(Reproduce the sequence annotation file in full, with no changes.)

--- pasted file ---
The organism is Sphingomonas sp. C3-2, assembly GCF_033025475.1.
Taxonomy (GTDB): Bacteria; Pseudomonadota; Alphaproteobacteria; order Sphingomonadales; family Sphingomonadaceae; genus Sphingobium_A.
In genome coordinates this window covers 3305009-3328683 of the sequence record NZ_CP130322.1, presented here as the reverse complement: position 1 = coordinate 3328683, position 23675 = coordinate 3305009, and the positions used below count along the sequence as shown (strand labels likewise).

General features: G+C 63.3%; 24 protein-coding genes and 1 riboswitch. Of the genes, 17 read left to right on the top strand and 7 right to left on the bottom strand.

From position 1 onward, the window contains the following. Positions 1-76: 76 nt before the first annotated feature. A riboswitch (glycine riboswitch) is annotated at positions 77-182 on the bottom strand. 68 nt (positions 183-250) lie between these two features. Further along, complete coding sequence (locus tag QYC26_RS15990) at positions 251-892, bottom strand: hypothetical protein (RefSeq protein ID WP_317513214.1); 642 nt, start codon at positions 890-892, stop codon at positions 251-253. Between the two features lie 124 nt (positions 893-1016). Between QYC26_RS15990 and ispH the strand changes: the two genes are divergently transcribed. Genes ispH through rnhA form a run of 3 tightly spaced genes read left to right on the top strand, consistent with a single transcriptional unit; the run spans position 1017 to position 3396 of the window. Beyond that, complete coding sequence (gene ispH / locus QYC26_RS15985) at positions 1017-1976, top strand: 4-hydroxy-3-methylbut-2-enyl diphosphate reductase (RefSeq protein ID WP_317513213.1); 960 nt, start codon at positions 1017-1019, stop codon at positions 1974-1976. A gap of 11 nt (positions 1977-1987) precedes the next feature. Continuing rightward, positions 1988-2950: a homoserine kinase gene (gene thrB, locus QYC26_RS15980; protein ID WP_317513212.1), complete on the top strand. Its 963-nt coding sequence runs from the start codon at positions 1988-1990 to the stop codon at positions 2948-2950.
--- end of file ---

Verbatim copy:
The organism is Sphingomonas sp. C3-2, assembly GCF_033025475.1.
Taxonomy (GTDB): Bacteria; Pseudomonadota; Alphaproteobacteria; order Sphingomonadales; family Sphingomonadaceae; genus Sphingobium_A.
In genome coordinates this window covers 3305009-3328683 of the sequence record NZ_CP130322.1, presented here as the reverse complement: position 1 = coordinate 3328683, position 23675 = coordinate 3305009, and the positions used below count along the sequence as shown (strand labels likewise).

General features: G+C 63.3%; 24 protein-coding genes and 1 riboswitch. Of the genes, 17 read left to right on the top strand and 7 right to left on the bottom strand.

From position 1 onward, the window contains the following. Positions 1-76: 76 nt before the first annotated feature. A riboswitch (glycine riboswitch) is annotated at positions 77-182 on the bottom strand. 68 nt (positions 183-250) lie between these two features. Further along, complete coding sequence (locus tag QYC26_RS15990) at positions 251-892, bottom strand: hypothetical protein (RefSeq protein ID WP_317513214.1); 642 nt, start codon at positions 890-892, stop codon at positions 251-253. Between the two features lie 124 nt (positions 893-1016). Between QYC26_RS15990 and ispH the strand changes: the two genes are divergently transcribed. Genes ispH through rnhA form a run of 3 tightly spaced genes read left to right on the top strand, consistent with a single transcriptional unit; the run spans position 1017 to position 3396 of the window. Beyond that, complete coding sequence (gene ispH / locus QYC26_RS15985) at positions 1017-1976, top strand: 4-hydroxy-3-methylbut-2-enyl diphosphate reductase (RefSeq protein ID WP_317513213.1); 960 nt, start codon at positions 1017-1019, stop codon at positions 1974-1976. A gap of 11 nt (positions 1977-1987) precedes the next feature. Continuing rightward, positions 1988-2950: a homoserine kinase gene (gene thrB, locus QYC26_RS15980; protein ID WP_317513212.1), complete on the top strand. Its 963-nt coding sequence runs from the start codon at positions 1988-1990 to the stop codon at positions 2948-2950.